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Oil and the storm before the really big storm

West Texas Intermediate (WTI), the oil grade most associated with American production, plunged to almost minus US$40 on 20 April. For a while, sellers had to pay people forty bucks to take a barrel of crude.

As with any product, the business of oil isn’t a once-and-done. It must be produced, shipped and processed, and then the refined product must be shipped and retailed. What happened on 20 April was a bottleneck in that process. Production surged ahead of pipeline shipping capacity, leaving some producers with nowhere to put their crude.

But it was only the beginning

The real kicker is that this is not the ‘negative prices’ outcome I predicted a couple weeks back. ‘All’ the April 20 event was, was a single facility in a single country running out of future leased storage capacity for the month of May. The 20 April price crash will happen again in the same place and it will be bigger. June WTI futures contracts are now spazzing, and America’s Cushing oil storage and transport nexus undoubtedly will be actually full by then. But even this is nothing but the warm-up for the big show.

That will happen when the world runs out of storage.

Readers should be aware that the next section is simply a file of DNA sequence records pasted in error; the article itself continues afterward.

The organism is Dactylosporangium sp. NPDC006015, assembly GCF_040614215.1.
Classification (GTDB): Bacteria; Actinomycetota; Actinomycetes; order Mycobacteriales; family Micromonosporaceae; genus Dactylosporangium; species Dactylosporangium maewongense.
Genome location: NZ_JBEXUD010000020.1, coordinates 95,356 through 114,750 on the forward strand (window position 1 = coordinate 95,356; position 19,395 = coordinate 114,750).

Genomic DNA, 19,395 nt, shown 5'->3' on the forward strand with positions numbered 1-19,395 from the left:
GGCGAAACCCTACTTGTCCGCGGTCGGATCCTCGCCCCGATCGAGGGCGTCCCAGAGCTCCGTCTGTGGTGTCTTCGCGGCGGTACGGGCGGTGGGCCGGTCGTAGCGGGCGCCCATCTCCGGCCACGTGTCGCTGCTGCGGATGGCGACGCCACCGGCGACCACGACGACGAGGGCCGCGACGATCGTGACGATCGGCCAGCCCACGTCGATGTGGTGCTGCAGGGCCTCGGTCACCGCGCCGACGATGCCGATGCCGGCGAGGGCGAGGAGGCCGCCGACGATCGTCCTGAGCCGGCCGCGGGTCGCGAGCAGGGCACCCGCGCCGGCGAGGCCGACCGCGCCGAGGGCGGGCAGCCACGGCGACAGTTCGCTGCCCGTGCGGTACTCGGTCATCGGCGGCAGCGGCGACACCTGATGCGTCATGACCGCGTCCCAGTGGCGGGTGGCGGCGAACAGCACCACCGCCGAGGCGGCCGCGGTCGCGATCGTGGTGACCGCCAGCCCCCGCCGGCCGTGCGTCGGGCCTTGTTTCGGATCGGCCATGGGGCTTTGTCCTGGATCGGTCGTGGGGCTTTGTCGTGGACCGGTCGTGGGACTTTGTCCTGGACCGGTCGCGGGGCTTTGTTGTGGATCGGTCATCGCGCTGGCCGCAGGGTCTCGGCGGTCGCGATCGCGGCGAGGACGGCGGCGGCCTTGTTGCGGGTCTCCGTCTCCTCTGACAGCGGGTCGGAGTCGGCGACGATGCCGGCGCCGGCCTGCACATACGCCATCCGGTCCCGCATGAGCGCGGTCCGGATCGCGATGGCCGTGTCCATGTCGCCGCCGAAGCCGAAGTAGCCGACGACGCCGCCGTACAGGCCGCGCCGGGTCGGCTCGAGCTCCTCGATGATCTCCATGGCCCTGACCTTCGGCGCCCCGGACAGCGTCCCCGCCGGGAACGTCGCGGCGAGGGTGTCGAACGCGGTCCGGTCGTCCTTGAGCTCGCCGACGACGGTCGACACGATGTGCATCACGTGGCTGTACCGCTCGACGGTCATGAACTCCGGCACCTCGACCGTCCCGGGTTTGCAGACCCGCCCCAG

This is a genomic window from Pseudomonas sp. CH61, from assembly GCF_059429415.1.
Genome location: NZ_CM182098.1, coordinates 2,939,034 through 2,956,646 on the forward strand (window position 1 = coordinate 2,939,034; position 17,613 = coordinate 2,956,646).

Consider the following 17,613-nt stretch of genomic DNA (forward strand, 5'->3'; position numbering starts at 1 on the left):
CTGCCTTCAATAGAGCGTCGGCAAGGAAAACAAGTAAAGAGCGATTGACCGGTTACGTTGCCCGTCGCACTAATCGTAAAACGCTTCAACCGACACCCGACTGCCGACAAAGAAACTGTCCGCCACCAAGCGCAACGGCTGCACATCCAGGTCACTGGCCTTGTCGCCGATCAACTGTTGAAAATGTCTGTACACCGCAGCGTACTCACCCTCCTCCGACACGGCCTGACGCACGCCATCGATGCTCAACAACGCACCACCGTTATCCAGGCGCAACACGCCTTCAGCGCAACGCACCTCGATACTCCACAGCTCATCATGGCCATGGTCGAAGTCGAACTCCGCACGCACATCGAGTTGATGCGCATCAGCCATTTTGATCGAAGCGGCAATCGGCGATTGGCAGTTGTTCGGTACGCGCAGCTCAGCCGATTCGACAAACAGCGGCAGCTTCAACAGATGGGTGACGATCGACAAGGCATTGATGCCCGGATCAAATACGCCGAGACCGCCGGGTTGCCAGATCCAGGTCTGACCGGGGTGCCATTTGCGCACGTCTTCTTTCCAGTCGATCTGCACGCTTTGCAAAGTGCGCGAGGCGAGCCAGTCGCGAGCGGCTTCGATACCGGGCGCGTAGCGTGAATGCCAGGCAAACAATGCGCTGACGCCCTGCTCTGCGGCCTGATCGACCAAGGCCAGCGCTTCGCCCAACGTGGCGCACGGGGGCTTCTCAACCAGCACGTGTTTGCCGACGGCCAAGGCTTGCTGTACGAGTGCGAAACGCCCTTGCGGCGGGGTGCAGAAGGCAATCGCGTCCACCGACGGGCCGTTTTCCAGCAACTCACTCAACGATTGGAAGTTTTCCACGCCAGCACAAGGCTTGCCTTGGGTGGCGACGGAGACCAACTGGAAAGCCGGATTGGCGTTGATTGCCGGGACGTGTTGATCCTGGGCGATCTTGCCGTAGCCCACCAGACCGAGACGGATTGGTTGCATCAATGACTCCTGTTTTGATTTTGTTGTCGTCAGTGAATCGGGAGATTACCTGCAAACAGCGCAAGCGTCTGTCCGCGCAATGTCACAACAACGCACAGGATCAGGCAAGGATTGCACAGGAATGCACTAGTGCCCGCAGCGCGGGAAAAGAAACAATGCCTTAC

Numbers are fuzzy in this corner of global oil markets, in part because everyone classifies and categorises their oil storage capacity differently. First, because they should, since gasoline storage is functionally different from raw oil storage. Second, because some countries don’t share data due to secrecy.

But no one thinks there’s a whole lot of storage capacity left. Global oversupply of crude right now is over 20 million barrels per day (mbpd), with 30 mbpd seeming to be the ‘average’ oversupply guestimate. What storage remains could be filled up completely sometime in May or early-June.

Good or bad for Saudi Arabia?

And filled up it will be, because that is the express goal of the world’s largest oil exporter, Saudi Arabia. The Saudi price war started out as a spat with the Russians over carrying the burden of a production cut. It has since expanded into the Saudis targeting the end markets of what they consider to be inefficient producers. The Saudis are directly targeting markets previously serviced not just by US shale and Russia, but those serviced by Kazakhstan and Azerbaijan and Libya and Iraq and Iran and Malaysia and Indonesia and Mexico and Norway and the United Kingdom and Nigeria and Chad and ... you get the idea.